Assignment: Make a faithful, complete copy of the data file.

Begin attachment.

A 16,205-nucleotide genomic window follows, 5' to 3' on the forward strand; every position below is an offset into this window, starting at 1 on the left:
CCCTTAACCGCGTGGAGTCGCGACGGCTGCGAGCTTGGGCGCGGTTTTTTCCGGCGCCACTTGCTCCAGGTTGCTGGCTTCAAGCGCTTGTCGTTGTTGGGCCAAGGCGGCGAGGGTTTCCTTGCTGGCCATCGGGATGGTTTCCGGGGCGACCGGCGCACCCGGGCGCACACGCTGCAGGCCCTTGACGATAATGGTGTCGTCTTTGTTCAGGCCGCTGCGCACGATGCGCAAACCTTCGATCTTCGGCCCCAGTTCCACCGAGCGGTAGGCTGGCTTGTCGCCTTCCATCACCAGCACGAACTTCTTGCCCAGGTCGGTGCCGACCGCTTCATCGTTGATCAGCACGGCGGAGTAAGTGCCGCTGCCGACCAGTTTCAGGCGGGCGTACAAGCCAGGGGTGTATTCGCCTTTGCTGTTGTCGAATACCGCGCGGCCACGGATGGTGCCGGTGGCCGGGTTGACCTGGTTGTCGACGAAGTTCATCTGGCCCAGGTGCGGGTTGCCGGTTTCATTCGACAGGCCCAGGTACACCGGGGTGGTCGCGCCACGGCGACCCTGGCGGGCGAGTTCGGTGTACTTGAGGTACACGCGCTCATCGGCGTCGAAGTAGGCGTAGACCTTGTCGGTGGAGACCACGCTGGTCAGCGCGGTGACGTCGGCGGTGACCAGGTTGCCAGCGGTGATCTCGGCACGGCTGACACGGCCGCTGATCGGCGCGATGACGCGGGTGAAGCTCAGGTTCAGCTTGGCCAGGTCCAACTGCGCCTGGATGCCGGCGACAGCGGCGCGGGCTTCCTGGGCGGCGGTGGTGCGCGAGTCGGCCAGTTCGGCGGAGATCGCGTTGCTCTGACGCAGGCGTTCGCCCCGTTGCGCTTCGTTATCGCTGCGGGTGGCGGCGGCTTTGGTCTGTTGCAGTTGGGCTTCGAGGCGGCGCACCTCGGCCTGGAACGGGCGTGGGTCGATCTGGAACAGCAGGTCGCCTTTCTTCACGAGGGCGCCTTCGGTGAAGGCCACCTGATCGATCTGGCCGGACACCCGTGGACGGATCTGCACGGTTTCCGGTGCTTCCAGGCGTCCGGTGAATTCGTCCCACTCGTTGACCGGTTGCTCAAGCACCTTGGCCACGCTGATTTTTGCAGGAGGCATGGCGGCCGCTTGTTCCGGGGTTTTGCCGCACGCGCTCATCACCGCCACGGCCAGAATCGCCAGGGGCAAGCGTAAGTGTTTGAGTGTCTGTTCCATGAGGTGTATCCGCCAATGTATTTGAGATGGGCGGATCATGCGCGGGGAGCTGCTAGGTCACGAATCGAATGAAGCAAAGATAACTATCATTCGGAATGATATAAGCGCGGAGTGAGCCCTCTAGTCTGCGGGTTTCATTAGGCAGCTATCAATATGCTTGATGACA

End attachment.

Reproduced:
A 16,205-nucleotide genomic window follows, 5' to 3' on the forward strand; every position below is an offset into this window, starting at 1 on the left:
CCCTTAACCGCGTGGAGTCGCGACGGCTGCGAGCTTGGGCGCGGTTTTTTCCGGCGCCACTTGCTCCAGGTTGCTGGCTTCAAGCGCTTGTCGTTGTTGGGCCAAGGCGGCGAGGGTTTCCTTGCTGGCCATCGGGATGGTTTCCGGGGCGACCGGCGCACCCGGGCGCACACGCTGCAGGCCCTTGACGATAATGGTGTCGTCTTTGTTCAGGCCGCTGCGCACGATGCGCAAACCTTCGATCTTCGGCCCCAGTTCCACCGAGCGGTAGGCTGGCTTGTCGCCTTCCATCACCAGCACGAACTTCTTGCCCAGGTCGGTGCCGACCGCTTCATCGTTGATCAGCACGGCGGAGTAAGTGCCGCTGCCGACCAGTTTCAGGCGGGCGTACAAGCCAGGGGTGTATTCGCCTTTGCTGTTGTCGAATACCGCGCGGCCACGGATGGTGCCGGTGGCCGGGTTGACCTGGTTGTCGACGAAGTTCATCTGGCCCAGGTGCGGGTTGCCGGTTTCATTCGACAGGCCCAGGTACACCGGGGTGGTCGCGCCACGGCGACCCTGGCGGGCGAGTTCGGTGTACTTGAGGTACACGCGCTCATCGGCGTCGAAGTAGGCGTAGACCTTGTCGGTGGAGACCACGCTGGTCAGCGCGGTGACGTCGGCGGTGACCAGGTTGCCAGCGGTGATCTCGGCACGGCTGACACGGCCGCTGATCGGCGCGATGACGCGGGTGAAGCTCAGGTTCAGCTTGGCCAGGTCCAACTGCGCCTGGATGCCGGCGACAGCGGCGCGGGCTTCCTGGGCGGCGGTGGTGCGCGAGTCGGCCAGTTCGGCGGAGATCGCGTTGCTCTGACGCAGGCGTTCGCCCCGTTGCGCTTCGTTATCGCTGCGGGTGGCGGCGGCTTTGGTCTGTTGCAGTTGGGCTTCGAGGCGGCGCACCTCGGCCTGGAACGGGCGTGGGTCGATCTGGAACAGCAGGTCGCCTTTCTTCACGAGGGCGCCTTCGGTGAAGGCCACCTGATCGATCTGGCCGGACACCCGTGGACGGATCTGCACGGTTTCCGGTGCTTCCAGGCGTCCGGTGAATTCGTCCCACTCGTTGACCGGTTGCTCAAGCACCTTGGCCACGCTGATTTTTGCAGGAGGCATGGCGGCCGCTTGTTCCGGGGTTTTGCCGCACGCGCTCATCACCGCCACGGCCAGAATCGCCAGGGGCAAGCGTAAGTGTTTGAGTGTCTGTTCCATGAGGTGTATCCGCCAATGTATTTGAGATGGGCGGATCATGCGCGGGGAGCTGCTAGGTCACGAATCGAATGAAGCAAAGATAACTATCATTCGGAATGATATAAGCGCGGAGTGAGCCCTCTAGTCTGCGGGTTTCATTAGGCAGCTATCAATATGCTTGATGACA